A government project to share more widely information held by family doctors (GPs) in England has been shelved for the time being, partly due to privacy concerns.
More than a million people opted out of the General Practice Data for Planning and Research scheme in June in what is regarded as a backlash against plans to make patient data available to private companies.
Set to launch in September, the project is now on hold with no new date for implementation.
The idea behind it is for health data GPs hold on their patients be made available to researchers and companies for healthcare research and planning.
Though individuals’ identities would be partially removed, privacy campaigners argue that policy could be reversed.
“People do care about their GP records and their medical confidentiality,” said Phil Booth, coordinator of campaign group medConfidential, was quoted as saying in the Observer newspaper.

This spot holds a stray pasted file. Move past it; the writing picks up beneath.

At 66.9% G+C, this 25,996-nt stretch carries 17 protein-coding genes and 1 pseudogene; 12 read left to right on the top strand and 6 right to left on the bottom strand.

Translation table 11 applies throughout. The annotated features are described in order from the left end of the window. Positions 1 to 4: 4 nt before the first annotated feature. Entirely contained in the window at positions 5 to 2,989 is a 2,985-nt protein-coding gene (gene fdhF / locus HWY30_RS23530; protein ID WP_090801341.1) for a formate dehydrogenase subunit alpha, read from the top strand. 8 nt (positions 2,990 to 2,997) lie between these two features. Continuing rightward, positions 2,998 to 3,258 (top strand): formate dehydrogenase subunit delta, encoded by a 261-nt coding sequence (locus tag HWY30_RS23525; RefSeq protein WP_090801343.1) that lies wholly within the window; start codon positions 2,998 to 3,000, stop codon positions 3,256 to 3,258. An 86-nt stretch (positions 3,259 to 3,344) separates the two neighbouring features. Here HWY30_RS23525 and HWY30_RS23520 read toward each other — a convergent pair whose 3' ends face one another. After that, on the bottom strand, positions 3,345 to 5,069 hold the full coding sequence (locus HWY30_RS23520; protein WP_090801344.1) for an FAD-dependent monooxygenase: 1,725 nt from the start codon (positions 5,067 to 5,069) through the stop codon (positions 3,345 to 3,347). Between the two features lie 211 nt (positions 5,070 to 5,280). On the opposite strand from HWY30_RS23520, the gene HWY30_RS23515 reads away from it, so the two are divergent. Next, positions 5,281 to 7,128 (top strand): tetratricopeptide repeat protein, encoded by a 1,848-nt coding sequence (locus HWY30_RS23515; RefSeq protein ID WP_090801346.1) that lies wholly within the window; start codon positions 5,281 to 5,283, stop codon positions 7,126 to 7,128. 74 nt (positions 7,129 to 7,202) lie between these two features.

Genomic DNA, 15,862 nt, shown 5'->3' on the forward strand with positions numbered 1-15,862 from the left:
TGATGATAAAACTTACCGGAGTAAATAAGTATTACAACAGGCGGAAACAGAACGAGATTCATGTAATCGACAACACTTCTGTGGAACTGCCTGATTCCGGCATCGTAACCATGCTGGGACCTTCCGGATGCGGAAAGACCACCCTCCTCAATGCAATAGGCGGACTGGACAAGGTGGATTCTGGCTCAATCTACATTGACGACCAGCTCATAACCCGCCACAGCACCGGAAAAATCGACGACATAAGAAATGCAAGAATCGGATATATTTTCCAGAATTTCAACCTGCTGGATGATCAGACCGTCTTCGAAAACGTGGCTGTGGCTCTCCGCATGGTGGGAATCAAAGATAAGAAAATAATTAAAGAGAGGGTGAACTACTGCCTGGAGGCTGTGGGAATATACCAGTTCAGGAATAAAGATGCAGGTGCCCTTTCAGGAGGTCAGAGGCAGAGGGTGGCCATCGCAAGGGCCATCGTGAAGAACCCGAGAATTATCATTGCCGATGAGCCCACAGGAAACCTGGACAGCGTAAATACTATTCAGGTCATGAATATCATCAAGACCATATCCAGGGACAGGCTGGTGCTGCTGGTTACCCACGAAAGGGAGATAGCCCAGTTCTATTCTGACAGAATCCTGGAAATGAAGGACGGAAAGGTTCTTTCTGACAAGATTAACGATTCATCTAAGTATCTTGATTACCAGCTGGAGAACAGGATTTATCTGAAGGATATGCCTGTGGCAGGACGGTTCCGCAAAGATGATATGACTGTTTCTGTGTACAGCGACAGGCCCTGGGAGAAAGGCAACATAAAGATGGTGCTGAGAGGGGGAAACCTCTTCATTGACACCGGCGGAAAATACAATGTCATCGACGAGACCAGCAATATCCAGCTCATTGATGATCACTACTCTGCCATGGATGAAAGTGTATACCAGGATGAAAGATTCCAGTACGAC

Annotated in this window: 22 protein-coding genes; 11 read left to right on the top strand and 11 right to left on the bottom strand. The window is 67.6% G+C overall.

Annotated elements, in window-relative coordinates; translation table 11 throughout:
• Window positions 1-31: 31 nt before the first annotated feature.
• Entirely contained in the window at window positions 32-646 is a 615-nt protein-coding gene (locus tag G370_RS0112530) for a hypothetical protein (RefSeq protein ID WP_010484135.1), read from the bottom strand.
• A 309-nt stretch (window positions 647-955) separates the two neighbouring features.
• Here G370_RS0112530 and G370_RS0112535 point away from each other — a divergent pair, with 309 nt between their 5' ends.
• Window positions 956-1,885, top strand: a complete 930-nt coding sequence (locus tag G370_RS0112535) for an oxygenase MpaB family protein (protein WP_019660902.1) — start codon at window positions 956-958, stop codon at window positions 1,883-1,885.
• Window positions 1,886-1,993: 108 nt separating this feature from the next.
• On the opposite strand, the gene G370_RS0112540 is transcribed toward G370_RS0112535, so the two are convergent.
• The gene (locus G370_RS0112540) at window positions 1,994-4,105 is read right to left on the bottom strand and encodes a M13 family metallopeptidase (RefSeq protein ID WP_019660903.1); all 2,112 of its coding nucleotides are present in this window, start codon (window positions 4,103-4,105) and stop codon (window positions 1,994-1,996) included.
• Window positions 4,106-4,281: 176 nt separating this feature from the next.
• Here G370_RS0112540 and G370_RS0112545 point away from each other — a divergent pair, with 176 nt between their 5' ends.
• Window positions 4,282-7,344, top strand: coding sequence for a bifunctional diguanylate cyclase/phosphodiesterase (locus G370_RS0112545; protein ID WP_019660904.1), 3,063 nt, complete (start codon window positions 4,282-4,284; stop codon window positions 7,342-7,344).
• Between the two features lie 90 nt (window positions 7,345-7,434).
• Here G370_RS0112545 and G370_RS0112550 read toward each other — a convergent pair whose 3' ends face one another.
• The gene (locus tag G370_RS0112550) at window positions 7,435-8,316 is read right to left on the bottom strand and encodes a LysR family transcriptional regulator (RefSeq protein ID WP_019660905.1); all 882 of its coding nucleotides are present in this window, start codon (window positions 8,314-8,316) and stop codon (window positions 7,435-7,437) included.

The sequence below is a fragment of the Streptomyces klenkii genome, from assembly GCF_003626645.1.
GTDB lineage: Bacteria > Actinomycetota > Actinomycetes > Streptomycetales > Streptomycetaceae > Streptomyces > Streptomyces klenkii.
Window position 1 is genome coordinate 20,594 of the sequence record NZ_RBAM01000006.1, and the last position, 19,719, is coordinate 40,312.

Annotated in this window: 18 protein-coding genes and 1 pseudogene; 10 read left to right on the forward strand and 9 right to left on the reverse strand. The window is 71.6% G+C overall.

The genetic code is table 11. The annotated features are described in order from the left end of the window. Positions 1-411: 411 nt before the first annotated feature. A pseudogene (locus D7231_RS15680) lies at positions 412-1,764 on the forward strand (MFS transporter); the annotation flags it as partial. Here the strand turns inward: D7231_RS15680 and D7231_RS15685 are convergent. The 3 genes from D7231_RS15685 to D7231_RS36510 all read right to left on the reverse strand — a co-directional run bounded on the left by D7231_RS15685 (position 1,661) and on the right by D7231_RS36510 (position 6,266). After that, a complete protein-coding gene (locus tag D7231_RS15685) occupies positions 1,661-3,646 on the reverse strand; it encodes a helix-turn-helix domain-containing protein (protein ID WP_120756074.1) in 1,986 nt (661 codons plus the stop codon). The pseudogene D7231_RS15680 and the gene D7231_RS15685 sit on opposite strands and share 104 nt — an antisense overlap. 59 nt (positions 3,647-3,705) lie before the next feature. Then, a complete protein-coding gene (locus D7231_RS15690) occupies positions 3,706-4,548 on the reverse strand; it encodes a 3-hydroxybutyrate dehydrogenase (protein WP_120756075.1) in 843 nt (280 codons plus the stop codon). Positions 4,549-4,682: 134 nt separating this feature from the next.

Scheme promotor NHS Digital says it will soon start a listening exercise and consultation before launching a public information campaign.
It will also allow patients to opt out at any stage, and have their data deleted even if it has already been uploaded. NHS Digital is also pledging to increase the security and privacy of the data.
“We take our responsibility to safeguard data very seriously, and it will only ever be used by organisations that have a legal basis and legitimate need to use it for the benefit of health and care planning and research,” a spokesperson said.
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